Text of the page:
Mark Zuckerberg's motives are pure, and the Facebook CEO wants you to know it. Despite what you've seen in The Social Network, he's not in it for the girls, or the prestige, or the money. He's in it for love.
The movie's producers " just can't wrap their head around the idea that someone might build something because they like building things," Zuckerberg told a cheering crowd of aspiring entrepreneurs at Stanford University on Saturday. He said the movie nailed his wardrobe—"every single shirt and fleece I had in that movie is actually a shirt or fleece that I own"—but had him chasing girls and trying to get into social clubs when, in real life he was just a nerd in his dorm room writing computer programs for fun.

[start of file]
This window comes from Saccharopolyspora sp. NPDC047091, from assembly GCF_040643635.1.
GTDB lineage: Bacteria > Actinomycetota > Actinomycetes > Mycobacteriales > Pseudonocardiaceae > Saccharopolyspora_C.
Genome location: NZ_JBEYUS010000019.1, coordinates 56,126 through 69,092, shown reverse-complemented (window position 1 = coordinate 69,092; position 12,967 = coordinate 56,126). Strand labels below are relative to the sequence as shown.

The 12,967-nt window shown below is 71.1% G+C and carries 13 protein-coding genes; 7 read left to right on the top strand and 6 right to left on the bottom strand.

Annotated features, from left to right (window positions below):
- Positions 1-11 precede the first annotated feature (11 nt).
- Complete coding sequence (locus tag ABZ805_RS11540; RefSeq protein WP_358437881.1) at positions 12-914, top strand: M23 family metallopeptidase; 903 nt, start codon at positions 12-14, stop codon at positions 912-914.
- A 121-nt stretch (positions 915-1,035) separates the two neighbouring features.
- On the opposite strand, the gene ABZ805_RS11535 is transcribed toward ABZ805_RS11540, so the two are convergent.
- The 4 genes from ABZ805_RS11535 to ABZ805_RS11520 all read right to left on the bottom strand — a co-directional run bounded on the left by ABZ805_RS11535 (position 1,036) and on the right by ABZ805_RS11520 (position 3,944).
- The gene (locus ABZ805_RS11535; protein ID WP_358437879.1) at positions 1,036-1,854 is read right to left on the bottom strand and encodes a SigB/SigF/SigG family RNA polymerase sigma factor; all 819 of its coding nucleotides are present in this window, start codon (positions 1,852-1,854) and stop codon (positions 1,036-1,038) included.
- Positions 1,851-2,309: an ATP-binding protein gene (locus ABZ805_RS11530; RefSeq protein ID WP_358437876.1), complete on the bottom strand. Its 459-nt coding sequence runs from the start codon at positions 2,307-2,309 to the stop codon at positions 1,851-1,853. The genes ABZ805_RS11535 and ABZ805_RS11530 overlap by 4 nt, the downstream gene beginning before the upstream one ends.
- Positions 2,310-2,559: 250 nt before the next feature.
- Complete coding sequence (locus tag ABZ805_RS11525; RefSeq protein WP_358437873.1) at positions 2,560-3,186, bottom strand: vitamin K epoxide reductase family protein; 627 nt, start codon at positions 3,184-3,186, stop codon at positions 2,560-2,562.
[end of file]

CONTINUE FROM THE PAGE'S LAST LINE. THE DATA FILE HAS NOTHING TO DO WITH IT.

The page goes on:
That angelic version of Facebook's birth is hard to square with real life evidence, including instant messages the showed him plotting ruthlessly against his business rivals on campus and evidence Zuckerberg also hacked in to a competing social network. Indeed, in the course of defending his motives at Startup School, Zuckerberg repeated the claim that "I've been dating the same girl since even before Facebook," a statement that is a documented falsehood. In other words, it's about as plausible as Zuckerberg's earlier claim that Facebook's evolution is "not about the money." Believe, if you like, but don't expect Zuckerberg's polished version of his history to help you predict where his money machine of an invention is going next.